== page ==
Mental Health Mondays
Explaining News to Children
When I was a boy and I would see scary things in the news, my mother would say to me, “Look for the helpers. You will always find people who are helping.”
While it is best to protect children from news stories that they are too young to fully understand and cope with, there are times when pieces of stories are overheard or when children pick up on their parents’ distress. Since young children derive their sense of safety primarily from their parents, the simple words of Mr. Rogers’ mother are so wise in how they convey the confidence that, no matter what has happened, there are always more of the good, helping people in the world than anything else.
Elementary-aged children will inevitably hear and know at least parts of what took place at the Capitol last week. While they may not bring up the topic on their own, they may be left with questions, confusion, or uncomfortable feelings. Depending on the child’s age, we encourage you to be proactive in sharing what feels like an age-appropriate description of the events and leaving the door open for any questions they may have, all while conveying that your family is safe.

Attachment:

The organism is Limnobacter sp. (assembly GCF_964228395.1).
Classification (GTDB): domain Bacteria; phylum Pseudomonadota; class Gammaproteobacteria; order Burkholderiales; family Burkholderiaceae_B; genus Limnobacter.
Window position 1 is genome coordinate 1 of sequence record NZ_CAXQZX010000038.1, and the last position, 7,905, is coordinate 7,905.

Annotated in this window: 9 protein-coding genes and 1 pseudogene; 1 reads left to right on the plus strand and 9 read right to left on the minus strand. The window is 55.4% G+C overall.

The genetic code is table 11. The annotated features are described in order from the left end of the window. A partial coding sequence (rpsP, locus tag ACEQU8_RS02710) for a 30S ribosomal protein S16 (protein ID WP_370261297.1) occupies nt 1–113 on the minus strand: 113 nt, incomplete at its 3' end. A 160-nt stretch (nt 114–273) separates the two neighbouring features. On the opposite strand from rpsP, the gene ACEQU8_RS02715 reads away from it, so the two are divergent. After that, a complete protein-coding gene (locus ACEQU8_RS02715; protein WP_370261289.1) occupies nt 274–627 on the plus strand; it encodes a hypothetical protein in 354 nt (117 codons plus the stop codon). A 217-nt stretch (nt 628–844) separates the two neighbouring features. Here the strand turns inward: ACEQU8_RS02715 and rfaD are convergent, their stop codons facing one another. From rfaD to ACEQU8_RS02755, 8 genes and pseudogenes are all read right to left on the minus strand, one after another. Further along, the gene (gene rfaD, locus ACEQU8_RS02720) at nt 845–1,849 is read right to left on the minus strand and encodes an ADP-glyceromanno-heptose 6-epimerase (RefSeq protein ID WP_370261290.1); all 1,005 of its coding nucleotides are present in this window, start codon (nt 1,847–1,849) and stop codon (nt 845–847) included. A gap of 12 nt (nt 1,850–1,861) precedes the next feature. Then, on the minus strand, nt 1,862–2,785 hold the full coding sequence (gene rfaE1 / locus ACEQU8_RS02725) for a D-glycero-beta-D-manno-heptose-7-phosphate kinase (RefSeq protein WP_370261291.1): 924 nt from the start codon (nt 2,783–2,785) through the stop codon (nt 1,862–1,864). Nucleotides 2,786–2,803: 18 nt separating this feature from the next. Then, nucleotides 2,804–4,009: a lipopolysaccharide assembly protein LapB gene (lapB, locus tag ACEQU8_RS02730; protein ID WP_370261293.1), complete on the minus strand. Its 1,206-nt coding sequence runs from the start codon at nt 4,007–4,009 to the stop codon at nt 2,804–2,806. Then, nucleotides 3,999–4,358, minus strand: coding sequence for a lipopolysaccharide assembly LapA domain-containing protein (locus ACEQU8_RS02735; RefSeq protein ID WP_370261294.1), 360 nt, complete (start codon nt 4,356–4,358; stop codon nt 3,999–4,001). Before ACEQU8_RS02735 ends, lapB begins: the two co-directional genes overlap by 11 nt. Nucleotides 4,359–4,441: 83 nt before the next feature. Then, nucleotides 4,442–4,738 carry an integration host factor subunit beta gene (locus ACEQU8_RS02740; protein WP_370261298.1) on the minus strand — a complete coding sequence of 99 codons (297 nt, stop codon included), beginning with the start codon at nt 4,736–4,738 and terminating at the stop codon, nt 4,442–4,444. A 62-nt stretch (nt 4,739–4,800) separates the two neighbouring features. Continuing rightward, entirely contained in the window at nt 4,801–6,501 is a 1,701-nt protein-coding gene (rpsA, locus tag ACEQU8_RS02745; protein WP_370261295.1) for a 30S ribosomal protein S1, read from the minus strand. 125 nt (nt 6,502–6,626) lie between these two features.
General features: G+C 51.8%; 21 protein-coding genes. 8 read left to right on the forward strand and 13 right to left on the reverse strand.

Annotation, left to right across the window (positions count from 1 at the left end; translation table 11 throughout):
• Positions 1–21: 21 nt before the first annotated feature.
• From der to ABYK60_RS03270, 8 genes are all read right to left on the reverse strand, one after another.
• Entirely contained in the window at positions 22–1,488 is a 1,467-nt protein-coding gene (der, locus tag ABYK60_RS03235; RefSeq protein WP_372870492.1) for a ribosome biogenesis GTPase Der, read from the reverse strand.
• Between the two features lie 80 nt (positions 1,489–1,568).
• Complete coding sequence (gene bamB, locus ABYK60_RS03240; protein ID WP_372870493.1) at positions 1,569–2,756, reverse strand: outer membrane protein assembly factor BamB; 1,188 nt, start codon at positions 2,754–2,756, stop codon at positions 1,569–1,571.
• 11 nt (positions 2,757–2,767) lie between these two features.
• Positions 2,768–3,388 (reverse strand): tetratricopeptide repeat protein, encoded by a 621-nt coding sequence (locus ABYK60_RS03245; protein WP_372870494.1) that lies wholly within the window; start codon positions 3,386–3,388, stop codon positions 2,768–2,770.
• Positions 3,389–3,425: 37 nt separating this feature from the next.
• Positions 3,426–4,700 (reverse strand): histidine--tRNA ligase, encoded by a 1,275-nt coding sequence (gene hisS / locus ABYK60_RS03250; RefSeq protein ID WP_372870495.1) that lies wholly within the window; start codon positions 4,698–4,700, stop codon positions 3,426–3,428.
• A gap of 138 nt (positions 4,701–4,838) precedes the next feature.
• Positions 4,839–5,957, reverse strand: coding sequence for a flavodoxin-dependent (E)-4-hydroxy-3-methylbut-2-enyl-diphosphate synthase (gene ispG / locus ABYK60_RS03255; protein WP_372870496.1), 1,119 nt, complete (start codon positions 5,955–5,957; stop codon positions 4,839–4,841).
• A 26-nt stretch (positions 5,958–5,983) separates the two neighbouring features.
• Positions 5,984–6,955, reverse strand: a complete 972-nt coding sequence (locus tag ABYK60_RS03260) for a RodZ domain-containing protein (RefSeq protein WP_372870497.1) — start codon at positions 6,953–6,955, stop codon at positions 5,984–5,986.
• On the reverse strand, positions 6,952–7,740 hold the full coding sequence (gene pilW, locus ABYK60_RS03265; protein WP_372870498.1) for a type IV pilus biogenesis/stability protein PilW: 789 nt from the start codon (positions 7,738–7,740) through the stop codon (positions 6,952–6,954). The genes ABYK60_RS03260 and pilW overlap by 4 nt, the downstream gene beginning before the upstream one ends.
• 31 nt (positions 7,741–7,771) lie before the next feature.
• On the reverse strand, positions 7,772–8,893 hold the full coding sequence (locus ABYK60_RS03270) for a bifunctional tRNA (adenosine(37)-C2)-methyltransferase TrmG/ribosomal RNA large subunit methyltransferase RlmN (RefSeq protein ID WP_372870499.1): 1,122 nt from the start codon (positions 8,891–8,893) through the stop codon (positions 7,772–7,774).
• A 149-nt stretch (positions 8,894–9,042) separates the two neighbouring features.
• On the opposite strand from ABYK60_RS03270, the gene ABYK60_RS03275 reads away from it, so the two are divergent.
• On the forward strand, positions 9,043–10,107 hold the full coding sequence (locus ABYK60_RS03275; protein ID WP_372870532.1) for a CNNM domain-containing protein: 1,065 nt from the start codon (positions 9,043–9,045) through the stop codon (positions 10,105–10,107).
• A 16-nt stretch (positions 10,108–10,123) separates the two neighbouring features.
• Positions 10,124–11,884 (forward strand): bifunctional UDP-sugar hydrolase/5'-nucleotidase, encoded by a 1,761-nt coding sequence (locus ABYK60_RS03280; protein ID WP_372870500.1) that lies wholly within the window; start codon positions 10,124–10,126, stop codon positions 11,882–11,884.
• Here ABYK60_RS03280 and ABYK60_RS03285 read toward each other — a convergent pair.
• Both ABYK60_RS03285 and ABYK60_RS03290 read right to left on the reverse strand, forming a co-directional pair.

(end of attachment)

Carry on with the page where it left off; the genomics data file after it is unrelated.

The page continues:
There are many ways that children show that they feel unsafe. Our teachers and clinicians have a keen understanding of the subtleties of behavior, often picking up on the signs that something has shifted and knowing that behind the behavior is a child feeling frightened, insecure, or threatened in some way. In this period of traumatic and tumultuous events in the news, we encourage you to look out for behaviors that are out of the ordinary and that may indicate that your child is feeling worried or unsettled by current events. Be present, listen, and give a little extra support if you notice that there have been changes in behavior. Simply reminding children of the hope and promise of help and support as Mr. Rogers’ mother did goes a long way in strengthening our collective sense of safety and wellbeing.